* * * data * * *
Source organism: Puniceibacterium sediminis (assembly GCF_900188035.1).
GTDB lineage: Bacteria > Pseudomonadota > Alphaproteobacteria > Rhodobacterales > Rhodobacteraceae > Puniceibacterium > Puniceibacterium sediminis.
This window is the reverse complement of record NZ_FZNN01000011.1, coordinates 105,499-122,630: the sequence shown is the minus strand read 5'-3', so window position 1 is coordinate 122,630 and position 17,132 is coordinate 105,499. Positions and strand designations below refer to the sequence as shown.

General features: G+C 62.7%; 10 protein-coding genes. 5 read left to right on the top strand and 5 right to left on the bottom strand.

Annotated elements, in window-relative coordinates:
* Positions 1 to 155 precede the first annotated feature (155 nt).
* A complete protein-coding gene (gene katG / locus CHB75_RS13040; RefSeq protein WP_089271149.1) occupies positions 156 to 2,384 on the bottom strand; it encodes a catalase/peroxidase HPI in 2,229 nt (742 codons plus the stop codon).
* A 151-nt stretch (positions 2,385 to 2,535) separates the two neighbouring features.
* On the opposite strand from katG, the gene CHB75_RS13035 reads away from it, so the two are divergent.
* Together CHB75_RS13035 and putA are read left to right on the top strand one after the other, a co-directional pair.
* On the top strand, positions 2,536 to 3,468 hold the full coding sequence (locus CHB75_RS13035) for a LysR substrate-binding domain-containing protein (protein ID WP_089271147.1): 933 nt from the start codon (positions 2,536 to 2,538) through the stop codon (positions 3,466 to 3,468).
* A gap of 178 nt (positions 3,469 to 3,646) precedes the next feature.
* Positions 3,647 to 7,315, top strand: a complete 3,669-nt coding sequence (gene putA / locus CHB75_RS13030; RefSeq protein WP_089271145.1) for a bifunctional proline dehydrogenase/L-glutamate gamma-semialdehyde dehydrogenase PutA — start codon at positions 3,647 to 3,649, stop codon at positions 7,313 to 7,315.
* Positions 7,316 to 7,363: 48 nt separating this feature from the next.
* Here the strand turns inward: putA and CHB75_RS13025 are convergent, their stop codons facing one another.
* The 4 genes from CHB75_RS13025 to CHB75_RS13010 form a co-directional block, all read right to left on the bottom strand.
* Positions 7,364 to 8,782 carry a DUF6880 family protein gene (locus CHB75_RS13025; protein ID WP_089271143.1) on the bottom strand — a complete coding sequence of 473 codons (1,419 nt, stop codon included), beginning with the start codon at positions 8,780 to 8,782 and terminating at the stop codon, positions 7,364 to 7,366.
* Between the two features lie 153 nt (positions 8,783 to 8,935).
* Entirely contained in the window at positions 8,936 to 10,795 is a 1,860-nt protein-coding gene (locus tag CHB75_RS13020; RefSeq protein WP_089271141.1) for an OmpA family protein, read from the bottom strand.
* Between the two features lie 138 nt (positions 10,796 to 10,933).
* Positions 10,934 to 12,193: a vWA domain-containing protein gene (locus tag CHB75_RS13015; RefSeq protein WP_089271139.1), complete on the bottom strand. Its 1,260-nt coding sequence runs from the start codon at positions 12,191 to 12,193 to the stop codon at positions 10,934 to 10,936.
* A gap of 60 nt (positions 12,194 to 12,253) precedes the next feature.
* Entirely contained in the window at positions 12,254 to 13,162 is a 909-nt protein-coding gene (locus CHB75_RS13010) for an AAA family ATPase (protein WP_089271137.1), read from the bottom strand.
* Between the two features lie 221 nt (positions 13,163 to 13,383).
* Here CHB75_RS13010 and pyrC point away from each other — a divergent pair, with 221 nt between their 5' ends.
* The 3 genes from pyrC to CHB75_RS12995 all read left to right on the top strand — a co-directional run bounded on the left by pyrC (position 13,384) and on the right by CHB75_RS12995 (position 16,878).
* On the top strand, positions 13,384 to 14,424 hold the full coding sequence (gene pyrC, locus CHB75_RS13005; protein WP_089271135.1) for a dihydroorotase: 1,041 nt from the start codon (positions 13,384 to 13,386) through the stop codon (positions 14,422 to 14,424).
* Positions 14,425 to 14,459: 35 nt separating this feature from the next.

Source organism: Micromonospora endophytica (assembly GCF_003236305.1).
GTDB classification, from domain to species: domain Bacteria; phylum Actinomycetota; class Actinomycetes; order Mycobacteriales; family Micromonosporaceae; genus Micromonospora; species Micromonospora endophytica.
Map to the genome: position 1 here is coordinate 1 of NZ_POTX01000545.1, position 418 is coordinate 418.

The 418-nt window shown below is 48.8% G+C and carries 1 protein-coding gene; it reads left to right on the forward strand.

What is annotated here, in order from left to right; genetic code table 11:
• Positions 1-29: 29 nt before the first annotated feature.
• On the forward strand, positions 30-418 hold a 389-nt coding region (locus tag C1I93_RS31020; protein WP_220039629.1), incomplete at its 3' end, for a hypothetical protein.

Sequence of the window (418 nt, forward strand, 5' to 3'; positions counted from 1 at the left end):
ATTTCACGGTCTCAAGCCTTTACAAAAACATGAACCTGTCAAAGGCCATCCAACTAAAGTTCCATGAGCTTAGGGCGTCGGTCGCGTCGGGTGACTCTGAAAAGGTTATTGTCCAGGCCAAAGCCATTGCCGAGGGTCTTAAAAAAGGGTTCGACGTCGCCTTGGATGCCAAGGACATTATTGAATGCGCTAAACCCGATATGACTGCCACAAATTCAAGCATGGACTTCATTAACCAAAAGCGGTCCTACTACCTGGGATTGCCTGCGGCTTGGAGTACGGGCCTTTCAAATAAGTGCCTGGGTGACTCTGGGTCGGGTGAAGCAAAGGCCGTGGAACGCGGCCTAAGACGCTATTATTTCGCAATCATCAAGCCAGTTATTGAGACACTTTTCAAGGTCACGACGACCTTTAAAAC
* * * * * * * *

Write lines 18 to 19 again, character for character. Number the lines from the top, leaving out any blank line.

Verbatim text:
* Between the two features lie 153 nt (positions 8,783 to 8,935).
* Entirely contained in the window at positions 8,936 to 10,795 is a 1,860-nt protein-coding gene (locus tag CHB75_RS13020; RefSeq protein WP_089271141.1) for an OmpA family protein, read from the bottom strand.